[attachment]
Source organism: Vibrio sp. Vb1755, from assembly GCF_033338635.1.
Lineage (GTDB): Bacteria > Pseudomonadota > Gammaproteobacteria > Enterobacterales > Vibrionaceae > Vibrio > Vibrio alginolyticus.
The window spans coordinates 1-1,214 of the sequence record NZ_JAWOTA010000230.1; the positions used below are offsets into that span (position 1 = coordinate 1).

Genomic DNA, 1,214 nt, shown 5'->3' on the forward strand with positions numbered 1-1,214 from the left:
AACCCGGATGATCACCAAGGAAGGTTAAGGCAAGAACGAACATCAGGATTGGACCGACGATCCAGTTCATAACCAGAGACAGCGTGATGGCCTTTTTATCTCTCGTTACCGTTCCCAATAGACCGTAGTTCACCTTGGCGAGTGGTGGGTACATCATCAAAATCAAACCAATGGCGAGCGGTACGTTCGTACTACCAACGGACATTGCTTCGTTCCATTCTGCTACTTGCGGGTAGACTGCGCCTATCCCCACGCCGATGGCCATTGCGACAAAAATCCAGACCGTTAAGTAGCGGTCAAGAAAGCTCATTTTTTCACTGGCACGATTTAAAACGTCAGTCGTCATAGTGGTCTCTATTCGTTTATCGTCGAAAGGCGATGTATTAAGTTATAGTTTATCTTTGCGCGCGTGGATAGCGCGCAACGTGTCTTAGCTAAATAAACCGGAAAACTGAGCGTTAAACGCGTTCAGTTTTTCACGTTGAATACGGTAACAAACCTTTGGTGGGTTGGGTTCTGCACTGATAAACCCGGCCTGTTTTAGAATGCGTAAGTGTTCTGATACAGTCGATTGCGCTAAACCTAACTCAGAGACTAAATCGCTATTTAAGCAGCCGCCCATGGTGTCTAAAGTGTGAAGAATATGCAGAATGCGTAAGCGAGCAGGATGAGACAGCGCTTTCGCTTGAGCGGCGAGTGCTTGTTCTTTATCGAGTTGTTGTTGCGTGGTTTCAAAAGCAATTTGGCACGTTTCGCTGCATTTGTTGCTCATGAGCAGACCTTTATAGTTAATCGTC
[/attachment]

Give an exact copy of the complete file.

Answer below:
Source organism: Vibrio sp. Vb1755, from assembly GCF_033338635.1.
Lineage (GTDB): Bacteria > Pseudomonadota > Gammaproteobacteria > Enterobacterales > Vibrionaceae > Vibrio > Vibrio alginolyticus.
The window spans coordinates 1-1,214 of the sequence record NZ_JAWOTA010000230.1; the positions used below are offsets into that span (position 1 = coordinate 1).

Genomic DNA, 1,214 nt, shown 5'->3' on the forward strand with positions numbered 1-1,214 from the left:
AACCCGGATGATCACCAAGGAAGGTTAAGGCAAGAACGAACATCAGGATTGGACCGACGATCCAGTTCATAACCAGAGACAGCGTGATGGCCTTTTTATCTCTCGTTACCGTTCCCAATAGACCGTAGTTCACCTTGGCGAGTGGTGGGTACATCATCAAAATCAAACCAATGGCGAGCGGTACGTTCGTACTACCAACGGACATTGCTTCGTTCCATTCTGCTACTTGCGGGTAGACTGCGCCTATCCCCACGCCGATGGCCATTGCGACAAAAATCCAGACCGTTAAGTAGCGGTCAAGAAAGCTCATTTTTTCACTGGCACGATTTAAAACGTCAGTCGTCATAGTGGTCTCTATTCGTTTATCGTCGAAAGGCGATGTATTAAGTTATAGTTTATCTTTGCGCGCGTGGATAGCGCGCAACGTGTCTTAGCTAAATAAACCGGAAAACTGAGCGTTAAACGCGTTCAGTTTTTCACGTTGAATACGGTAACAAACCTTTGGTGGGTTGGGTTCTGCACTGATAAACCCGGCCTGTTTTAGAATGCGTAAGTGTTCTGATACAGTCGATTGCGCTAAACCTAACTCAGAGACTAAATCGCTATTTAAGCAGCCGCCCATGGTGTCTAAAGTGTGAAGAATATGCAGAATGCGTAAGCGAGCAGGATGAGACAGCGCTTTCGCTTGAGCGGCGAGTGCTTGTTCTTTATCGAGTTGTTGTTGCGTGGTTTCAAAAGCAATTTGGCACGTTTCGCTGCATTTGTTGCTCATGAGCAGACCTTTATAGTTAATCGTC